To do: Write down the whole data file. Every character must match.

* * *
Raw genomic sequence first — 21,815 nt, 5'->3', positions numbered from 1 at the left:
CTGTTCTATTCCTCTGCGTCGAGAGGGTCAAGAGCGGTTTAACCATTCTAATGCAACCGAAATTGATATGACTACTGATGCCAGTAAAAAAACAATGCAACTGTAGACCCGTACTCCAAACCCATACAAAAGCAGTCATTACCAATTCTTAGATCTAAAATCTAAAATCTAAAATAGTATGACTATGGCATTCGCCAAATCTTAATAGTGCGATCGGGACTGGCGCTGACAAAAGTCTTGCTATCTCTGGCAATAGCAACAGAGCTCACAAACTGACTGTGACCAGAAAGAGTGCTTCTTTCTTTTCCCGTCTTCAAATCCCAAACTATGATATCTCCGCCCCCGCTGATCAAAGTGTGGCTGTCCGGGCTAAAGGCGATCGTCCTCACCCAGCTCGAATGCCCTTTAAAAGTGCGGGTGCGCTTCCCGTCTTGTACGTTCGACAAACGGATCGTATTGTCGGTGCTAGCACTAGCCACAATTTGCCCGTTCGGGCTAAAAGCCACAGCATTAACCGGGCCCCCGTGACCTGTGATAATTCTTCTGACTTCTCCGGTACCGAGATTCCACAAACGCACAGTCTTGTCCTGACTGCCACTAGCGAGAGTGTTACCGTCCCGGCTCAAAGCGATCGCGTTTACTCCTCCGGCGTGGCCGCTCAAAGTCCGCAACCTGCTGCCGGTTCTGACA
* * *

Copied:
Raw genomic sequence first — 21,815 nt, 5'->3', positions numbered from 1 at the left:
CTGTTCTATTCCTCTGCGTCGAGAGGGTCAAGAGCGGTTTAACCATTCTAATGCAACCGAAATTGATATGACTACTGATGCCAGTAAAAAAACAATGCAACTGTAGACCCGTACTCCAAACCCATACAAAAGCAGTCATTACCAATTCTTAGATCTAAAATCTAAAATCTAAAATAGTATGACTATGGCATTCGCCAAATCTTAATAGTGCGATCGGGACTGGCGCTGACAAAAGTCTTGCTATCTCTGGCAATAGCAACAGAGCTCACAAACTGACTGTGACCAGAAAGAGTGCTTCTTTCTTTTCCCGTCTTCAAATCCCAAACTATGATATCTCCGCCCCCGCTGATCAAAGTGTGGCTGTCCGGGCTAAAGGCGATCGTCCTCACCCAGCTCGAATGCCCTTTAAAAGTGCGGGTGCGCTTCCCGTCTTGTACGTTCGACAAACGGATCGTATTGTCGGTGCTAGCACTAGCCACAATTTGCCCGTTCGGGCTAAAAGCCACAGCATTAACCGGGCCCCCGTGACCTGTGATAATTCTTCTGACTTCTCCGGTACCGAGATTCCACAAACGCACAGTCTTGTCCTGACTGCCACTAGCGAGAGTGTTACCGTCCCGGCTCAAAGCGATCGCGTTTACTCCTCCGGCGTGGCCGCTCAAAGTCCGCAACCTGCTGCCGGTTCTGACA